Investigating the Environmental Impact of Organotins

ColumnNovember 2022
Volume 18
Issue 11
Pages: 14–18

Organotin compounds are widely used in a variety of industries for their antibacterial and fungicidal properties (1–3). While they have a broader range of technological applications than the organic compounds of other metals (4), there are concerns surrounding their use due to environmental pollution considerations and potential toxicity to mammals. This is because some organotins are known to be harmful to aquatic organisms, while others may act as immunotoxins (5), or as endocrine disruptors that affect reproduction (5–9).

Organotin compounds—also known as tin organics and stannanes—are comprised of tin bonded to hydrocarbon substituents. They are classified as mono-, di-, tri-, and tetra-substituted, according to the number of organic groups they contain (9) (Figure 1). Organotin compounds serve different purposes depending on the extent of substitution. Tetra-substituted organotins—such as tetrabutyltin, tetraoctyltin, and tetraphenyltin—can be used as starting materials or catalysts. They Norway are ineffective as biocides, and relatively non-toxic (10).

Tri-substituted organotins have fungicidal and bactericidal properties (1–3,10), conferred by the organic groups attached. Triphenyltins, for example, are typically used in antifouling paints—a practice now banned internationally—and as agricultural fungicides, as well as miticides and acaricides (10). Tributyltins are industrial biocides that have been used in antifouling paints and in wood treatments and preservatives. They are also used as disinfectants and molluscicides, and as antifungal agents in textiles and industrial water systems, such as cooling tower and refrigeration water systems. They can even be used for the control of the tropical disease schistosomiasis.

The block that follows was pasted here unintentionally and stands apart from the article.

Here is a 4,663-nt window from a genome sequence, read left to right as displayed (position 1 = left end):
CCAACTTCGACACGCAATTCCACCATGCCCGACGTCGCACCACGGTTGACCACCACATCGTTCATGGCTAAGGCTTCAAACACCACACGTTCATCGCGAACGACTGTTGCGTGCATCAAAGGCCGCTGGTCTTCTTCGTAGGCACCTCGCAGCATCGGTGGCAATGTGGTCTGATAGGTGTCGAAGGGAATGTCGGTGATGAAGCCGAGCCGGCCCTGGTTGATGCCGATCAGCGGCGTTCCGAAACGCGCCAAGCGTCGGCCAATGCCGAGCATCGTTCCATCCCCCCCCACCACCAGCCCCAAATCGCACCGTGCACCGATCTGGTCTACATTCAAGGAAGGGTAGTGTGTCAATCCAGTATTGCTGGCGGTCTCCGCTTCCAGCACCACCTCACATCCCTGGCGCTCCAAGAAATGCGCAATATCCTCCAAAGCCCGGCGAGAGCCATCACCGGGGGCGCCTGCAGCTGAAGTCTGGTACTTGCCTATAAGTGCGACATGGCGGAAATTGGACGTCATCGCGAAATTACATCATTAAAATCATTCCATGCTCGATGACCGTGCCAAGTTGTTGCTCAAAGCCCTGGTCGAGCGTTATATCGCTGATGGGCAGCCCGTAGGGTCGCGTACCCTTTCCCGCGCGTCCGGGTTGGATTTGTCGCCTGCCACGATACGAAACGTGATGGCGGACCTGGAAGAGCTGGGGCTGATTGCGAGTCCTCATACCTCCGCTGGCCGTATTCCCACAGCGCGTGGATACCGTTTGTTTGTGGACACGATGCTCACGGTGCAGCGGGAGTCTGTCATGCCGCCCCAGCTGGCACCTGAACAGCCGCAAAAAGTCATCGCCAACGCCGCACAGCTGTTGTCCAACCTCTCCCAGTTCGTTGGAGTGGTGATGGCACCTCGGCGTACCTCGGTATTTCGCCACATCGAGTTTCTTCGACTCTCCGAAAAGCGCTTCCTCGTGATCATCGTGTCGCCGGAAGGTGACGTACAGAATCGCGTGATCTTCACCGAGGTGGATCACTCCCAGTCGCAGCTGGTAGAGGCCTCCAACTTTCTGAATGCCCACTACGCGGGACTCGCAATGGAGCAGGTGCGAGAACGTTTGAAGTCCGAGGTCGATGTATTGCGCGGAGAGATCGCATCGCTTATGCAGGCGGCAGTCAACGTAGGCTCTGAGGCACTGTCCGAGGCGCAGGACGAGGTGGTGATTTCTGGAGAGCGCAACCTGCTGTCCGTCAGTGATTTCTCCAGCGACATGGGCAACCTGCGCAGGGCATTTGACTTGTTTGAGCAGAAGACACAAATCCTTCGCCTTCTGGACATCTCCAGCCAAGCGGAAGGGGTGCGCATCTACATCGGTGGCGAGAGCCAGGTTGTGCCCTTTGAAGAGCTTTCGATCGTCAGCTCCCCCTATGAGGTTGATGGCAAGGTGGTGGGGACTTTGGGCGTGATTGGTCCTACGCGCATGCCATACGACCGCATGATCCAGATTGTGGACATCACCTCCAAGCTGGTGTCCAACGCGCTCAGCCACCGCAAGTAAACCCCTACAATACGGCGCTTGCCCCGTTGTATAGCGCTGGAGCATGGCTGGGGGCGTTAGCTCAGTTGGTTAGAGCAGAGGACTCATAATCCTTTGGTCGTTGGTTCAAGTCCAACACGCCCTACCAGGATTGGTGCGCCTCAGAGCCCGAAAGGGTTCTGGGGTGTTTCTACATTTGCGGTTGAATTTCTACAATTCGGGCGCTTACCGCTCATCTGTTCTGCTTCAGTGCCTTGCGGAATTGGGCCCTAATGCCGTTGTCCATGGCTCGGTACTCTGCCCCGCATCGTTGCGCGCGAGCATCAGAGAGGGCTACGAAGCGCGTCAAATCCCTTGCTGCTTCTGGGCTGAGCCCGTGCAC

Di-substituted organotins—for example, dibutyltin and dioctyltin—are used as catalysts in the silicone curing and production of polyurethane foam, and as polyvinyl chloride (PVC) heat stabilizers. Similarly, mono-substituted organotins— such as methyltin, butyltin, octyltin, and monoestertins—are employed as PVC heat stabilizers (8–9).

The European Union permits the use of 2-ethylhexyl 10-ethyl-4,4-dioctyl-7-oxo- 8-oxa-3,5-dithia-4-stannatetradecanoate (DOTE) as an additive in the manufacture of plastic food-contact materials and articles, subject to certain restrictions (11). MOTE (2-ethylhexyl 10-ethyl-4-[[2-[(2-ethylhexyl) oxy]-2-oxoethyl]thio]-4-octyl-7-oxo-8- oxa-3,5-dithia-4-stannatetradecanoate) is used as a polyurethane catalyst andplastic stabilizer (12).

Origins of Organotins

Organotins are typically found in PVC products, water pipes, food wrap, polyurethane coatings, polyester, plastic trims, textiles, leather, screen prints, biocides, and pesticides, as well as inks and marine antifouling paints (5,8,9). They may also be found in silicone, due to their use as catalysts in the production process (9).